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Antennas to track space missions.

BANGALORU: India has installed a pair of giant antennas to monitor a planned robotic mission to the moon next year, making it one of a few nations with deep space tracking ability, officials said.

The deep space network at Byalalu, 45 kilometres (30 miles) from Bangaloru, will keep track of the Chandrayaan-1 lunar mission which will be launched in April next year and provide command support during its two-year orbit around the moon, India's space agency said.

The facility consists of two powerful dish antennas 32 metres (105 feet) and 18 metres in diameter. "The network will be used to send commands and receive telemetry signals," said SK Shivakumar, director of the Indian Space Research Organisation's Telemetry Tracking and Command Network.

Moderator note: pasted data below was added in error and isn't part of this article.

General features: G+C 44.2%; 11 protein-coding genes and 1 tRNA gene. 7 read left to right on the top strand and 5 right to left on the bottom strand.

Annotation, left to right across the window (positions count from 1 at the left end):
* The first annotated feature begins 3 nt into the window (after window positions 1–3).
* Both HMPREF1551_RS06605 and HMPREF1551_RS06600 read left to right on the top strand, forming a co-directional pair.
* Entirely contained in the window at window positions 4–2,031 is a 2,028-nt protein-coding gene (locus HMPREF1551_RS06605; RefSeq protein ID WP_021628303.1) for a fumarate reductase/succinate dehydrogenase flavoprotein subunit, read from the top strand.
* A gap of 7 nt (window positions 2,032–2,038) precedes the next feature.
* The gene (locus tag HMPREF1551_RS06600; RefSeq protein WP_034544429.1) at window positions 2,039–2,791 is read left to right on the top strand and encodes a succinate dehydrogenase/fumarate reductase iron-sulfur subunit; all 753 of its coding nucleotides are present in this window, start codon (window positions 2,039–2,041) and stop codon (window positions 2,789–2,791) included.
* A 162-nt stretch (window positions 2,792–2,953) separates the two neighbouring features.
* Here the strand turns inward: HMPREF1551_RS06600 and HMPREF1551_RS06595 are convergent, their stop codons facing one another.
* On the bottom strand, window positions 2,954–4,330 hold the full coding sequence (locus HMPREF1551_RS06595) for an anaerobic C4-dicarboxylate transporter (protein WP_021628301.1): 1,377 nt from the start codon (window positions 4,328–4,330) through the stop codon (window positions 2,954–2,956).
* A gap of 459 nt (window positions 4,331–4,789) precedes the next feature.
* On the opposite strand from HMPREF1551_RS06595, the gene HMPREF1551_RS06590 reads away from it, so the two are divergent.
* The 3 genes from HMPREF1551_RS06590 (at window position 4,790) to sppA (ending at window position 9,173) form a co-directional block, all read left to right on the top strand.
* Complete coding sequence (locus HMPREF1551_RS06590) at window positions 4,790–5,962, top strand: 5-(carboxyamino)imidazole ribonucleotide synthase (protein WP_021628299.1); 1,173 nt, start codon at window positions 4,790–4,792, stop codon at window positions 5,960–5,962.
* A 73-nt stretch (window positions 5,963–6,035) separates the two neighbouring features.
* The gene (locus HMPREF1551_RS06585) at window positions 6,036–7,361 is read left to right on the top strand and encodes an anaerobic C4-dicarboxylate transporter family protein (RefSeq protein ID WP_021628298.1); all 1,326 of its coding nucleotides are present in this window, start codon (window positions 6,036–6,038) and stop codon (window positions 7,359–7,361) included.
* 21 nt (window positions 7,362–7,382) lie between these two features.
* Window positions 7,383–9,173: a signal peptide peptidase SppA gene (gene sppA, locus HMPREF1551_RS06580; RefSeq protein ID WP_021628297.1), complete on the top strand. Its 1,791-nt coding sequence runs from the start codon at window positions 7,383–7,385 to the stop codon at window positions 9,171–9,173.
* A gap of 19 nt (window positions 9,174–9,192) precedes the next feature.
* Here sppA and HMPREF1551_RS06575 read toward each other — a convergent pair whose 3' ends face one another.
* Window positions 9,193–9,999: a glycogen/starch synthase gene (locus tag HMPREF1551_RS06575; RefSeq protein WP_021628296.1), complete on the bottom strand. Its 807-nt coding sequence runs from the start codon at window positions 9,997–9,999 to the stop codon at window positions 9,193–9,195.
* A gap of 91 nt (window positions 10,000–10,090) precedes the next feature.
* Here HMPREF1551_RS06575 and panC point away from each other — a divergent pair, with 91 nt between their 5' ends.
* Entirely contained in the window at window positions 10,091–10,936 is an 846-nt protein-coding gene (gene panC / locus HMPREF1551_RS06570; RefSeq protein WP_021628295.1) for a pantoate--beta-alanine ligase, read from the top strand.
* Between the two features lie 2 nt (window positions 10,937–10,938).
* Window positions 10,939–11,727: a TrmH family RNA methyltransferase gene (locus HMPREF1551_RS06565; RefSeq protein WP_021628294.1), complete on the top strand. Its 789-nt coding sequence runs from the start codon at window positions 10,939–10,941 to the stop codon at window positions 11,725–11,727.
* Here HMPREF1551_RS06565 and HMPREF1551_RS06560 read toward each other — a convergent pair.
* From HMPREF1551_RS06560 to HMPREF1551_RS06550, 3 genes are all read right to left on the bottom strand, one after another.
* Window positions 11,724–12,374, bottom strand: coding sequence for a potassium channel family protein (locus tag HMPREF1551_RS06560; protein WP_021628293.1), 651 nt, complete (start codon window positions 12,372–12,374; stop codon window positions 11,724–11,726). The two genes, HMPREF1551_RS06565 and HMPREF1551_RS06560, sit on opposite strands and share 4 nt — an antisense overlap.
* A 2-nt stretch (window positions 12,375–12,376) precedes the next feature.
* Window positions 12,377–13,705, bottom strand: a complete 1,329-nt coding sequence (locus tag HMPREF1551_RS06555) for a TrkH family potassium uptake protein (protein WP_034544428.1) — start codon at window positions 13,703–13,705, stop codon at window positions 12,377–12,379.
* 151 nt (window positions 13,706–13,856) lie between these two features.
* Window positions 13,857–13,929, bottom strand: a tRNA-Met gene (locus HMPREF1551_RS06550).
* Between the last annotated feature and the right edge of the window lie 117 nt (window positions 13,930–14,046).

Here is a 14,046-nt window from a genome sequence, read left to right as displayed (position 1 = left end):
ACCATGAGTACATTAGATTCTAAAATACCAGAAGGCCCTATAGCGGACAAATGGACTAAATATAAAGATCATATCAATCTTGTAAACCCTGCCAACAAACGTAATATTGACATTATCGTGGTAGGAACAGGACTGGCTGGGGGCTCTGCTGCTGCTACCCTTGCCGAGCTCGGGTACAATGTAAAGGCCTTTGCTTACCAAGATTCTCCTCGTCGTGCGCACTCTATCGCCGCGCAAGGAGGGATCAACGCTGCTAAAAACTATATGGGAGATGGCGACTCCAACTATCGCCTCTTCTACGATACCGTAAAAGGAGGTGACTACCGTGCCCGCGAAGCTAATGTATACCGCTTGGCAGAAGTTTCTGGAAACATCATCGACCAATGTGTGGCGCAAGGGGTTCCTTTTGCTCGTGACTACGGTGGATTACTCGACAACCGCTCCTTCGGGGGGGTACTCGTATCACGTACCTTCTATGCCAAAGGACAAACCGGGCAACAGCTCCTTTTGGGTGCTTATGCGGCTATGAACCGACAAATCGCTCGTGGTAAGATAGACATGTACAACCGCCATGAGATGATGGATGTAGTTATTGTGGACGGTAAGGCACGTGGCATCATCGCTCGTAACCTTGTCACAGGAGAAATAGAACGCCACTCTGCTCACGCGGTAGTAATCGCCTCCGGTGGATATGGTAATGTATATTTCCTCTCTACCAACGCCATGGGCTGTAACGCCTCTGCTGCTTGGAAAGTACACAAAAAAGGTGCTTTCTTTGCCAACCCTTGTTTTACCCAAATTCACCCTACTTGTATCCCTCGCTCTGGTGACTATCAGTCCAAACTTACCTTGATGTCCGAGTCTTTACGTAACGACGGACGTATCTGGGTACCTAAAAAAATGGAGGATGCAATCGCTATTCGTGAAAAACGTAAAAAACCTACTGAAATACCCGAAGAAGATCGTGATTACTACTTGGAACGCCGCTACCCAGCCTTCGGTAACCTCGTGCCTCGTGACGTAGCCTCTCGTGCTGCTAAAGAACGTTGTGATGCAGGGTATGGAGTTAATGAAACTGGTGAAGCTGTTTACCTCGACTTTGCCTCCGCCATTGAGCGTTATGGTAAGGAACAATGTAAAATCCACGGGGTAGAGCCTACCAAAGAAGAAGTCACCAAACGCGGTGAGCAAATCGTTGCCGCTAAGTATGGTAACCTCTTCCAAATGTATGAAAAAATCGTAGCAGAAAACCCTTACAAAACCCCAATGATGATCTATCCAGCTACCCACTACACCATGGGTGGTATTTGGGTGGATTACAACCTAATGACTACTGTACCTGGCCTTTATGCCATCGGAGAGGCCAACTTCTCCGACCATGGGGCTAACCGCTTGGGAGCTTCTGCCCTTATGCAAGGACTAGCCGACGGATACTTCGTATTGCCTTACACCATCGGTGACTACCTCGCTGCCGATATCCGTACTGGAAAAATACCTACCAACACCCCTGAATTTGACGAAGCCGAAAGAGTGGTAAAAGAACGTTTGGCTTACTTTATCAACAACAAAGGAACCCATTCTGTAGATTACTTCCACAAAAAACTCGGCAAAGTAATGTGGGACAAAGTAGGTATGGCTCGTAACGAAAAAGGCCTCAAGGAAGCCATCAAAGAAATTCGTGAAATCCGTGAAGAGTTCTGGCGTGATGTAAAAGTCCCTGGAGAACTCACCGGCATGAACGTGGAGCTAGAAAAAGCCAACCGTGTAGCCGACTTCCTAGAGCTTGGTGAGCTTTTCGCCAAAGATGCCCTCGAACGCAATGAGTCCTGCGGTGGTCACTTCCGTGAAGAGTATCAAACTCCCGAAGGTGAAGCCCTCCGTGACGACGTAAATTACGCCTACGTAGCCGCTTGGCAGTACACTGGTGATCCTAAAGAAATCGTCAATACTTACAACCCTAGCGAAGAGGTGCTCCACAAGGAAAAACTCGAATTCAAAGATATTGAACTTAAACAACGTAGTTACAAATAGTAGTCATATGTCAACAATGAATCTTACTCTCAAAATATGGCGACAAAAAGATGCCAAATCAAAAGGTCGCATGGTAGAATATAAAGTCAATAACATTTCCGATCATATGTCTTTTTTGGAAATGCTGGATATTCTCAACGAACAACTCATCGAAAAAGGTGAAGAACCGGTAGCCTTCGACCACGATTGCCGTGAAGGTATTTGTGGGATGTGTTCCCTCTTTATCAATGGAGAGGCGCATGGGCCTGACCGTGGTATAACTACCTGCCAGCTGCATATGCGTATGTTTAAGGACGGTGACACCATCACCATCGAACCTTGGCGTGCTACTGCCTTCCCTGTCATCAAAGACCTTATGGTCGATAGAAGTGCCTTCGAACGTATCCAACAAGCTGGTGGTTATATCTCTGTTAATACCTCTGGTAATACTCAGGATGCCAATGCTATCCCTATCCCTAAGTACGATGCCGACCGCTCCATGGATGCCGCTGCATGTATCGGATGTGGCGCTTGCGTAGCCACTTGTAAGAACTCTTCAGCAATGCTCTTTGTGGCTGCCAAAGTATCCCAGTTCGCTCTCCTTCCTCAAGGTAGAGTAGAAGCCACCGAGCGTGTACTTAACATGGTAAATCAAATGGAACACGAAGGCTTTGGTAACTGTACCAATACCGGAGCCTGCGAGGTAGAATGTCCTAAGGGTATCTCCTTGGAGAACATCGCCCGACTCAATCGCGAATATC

By installing the network at a cost of one billion rupees (BD 9.45 million), India joins the US, Europe, Japan, China and Russia to track deep space missions, officials said.

The spacecraft will conduct a lunar orbit at a distance of 385,000 kilometres from Earth. The first robotic mission next year will be followed by another in 2012.

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Publication:Gulf Daily News (Manama, Bahrain)
Date:May 1, 2008
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